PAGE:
Sable watercolor brushes: (#4) long sable watercolor brush—good for all the outlining of leaf veins and stems; (#5) thicker-bodied sable watercolor brush—good for dot strokes to create the eyes, body dots, and moss.
Medium brush: (#6) a wolf- or goat-hair brush provides more bounce and the fine tip and thick body creates a wide, smooth stroke for painting leaves.
Soft brushes: (#7 or #8) made with sheep, goat, or rabbit hair. Based on the size of the brush and painting angle, soft brushes absorb a lot of glaze to provide smooth, wider, and fleshy strokes. These are good for birds’ heads and bodies, pomegranates, flowers, and some small leaves and petals.
Chinese Brush Painting Techniques
Holding a Chinese paint brush is not like holding a pen, and having the correct grip will help you paint more smoothly and with more spontaneous expression (5). Start by holding the brush vertically between your thumb and index finger. Then, rest your middle finger on the brush handle just below the index finger. Your ring finger should support the brush underneath. I tend to hold the brush slightly below the center of the handle. If you are painting small details and want more control, hold the brush closer to the bristles and support your arm on the table. For more free-flowing strokes, hold the brush further up the handle and ensure your arm can move freely in the air. Practice painting with different amounts of pressure applied to the brush and play around with different shapes to see how the thickness of the stroke can vary.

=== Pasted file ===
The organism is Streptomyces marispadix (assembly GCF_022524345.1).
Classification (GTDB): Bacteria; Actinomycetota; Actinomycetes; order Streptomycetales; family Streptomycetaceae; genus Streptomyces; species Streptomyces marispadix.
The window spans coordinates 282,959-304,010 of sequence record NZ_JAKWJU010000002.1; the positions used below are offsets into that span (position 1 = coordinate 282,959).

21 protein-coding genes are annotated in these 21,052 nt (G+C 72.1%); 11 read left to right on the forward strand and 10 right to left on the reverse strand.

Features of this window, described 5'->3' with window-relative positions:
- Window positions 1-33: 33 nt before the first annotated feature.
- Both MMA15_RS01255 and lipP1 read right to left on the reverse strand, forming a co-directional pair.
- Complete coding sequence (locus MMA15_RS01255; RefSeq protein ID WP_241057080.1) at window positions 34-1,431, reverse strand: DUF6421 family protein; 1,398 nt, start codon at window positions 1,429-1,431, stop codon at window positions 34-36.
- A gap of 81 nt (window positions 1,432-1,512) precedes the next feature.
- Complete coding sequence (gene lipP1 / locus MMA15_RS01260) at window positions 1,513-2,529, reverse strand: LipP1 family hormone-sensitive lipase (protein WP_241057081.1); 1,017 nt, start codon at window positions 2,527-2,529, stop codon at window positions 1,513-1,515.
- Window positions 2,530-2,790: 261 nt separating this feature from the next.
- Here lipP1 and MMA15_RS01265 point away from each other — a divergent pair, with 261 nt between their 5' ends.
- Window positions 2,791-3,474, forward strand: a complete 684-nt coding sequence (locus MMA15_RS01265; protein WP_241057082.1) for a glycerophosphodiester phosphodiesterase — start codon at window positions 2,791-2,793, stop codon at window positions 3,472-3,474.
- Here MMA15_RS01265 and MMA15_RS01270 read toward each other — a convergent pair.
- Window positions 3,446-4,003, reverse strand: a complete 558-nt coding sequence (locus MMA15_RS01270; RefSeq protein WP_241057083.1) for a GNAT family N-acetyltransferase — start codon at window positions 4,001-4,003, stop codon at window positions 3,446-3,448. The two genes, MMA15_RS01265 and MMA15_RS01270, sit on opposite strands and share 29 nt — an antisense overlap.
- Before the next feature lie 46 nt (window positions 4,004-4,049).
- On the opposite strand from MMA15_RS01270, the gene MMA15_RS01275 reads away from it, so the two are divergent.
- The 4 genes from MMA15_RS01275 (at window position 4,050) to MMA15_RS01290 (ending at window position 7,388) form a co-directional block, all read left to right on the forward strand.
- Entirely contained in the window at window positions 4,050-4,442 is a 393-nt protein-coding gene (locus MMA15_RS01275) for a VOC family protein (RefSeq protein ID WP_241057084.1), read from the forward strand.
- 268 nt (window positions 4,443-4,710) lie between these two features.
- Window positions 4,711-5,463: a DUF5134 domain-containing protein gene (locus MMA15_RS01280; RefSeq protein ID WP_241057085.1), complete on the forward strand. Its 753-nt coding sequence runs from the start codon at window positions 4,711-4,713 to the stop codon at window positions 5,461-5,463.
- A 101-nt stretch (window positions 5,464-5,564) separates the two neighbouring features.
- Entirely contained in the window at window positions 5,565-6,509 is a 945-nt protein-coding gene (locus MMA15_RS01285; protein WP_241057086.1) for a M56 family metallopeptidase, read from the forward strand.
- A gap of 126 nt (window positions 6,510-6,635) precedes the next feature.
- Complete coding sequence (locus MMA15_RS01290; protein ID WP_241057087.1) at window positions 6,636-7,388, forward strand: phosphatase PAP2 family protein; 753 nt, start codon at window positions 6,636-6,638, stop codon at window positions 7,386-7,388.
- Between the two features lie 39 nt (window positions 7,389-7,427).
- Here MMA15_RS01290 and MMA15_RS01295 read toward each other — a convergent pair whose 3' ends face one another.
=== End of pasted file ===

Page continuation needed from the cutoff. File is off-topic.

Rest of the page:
Steps for Painting and Spraying
My black glaze is a combination of Duncan CN253 (30%) and E2Stroke (70%). My brown glaze is 100% Alberta Slip. I add red iron oxide or rutile so the color may vary from a brown to a yellow, depending on the thickness of the glaze. It is best to do a few warm-up strokes and practice on a bisque plate or tile before painting on an actual piece (6).
Next, to map out your composition, cut out a stencil in the shape of a bird and use charcoal powder to lightly brush the inside edge of the stencil to create a guide so you can confidently paint the birds (7). This step can be skipped if you have a clear idea of your composition.
I paint birds in the following order: body, beak, body outline and head, wings, tail, eye, dots on the body, and finally the feet. I use a soft brush (#7 in image 4) to paint small birds and another soft brush (#8 in image 4) for larger birds. With the brown glaze, use a slanted stroke to paint the crown of the head by placing the tip of the brush near the beak. For the back, paint three slanted strokes spontaneously (8). Use a detail brush (#3 in image 4) with black glaze to paint the beak. Use the tip of the brush to outline the beak and fill in with black. Then, outline the bird’s body with black glaze using a long sable liner brush (#4 in image 4). To outline, use the vertical stroke to paint a fluid line. This brush will hold more glaze, giving you longer, more flowing lines (9). For the tail, feathers, and wings, use a long, stiff brush (#2 in image 4) to apply a combination of short and long strokes with the black glaze. Use as few strokes as possible. The tail feathers are painted with two strokes (10). For the eyes and body spots, use the tip of a sable brush (#5 in image 4) with black glaze to press and lift for various sized dots (11).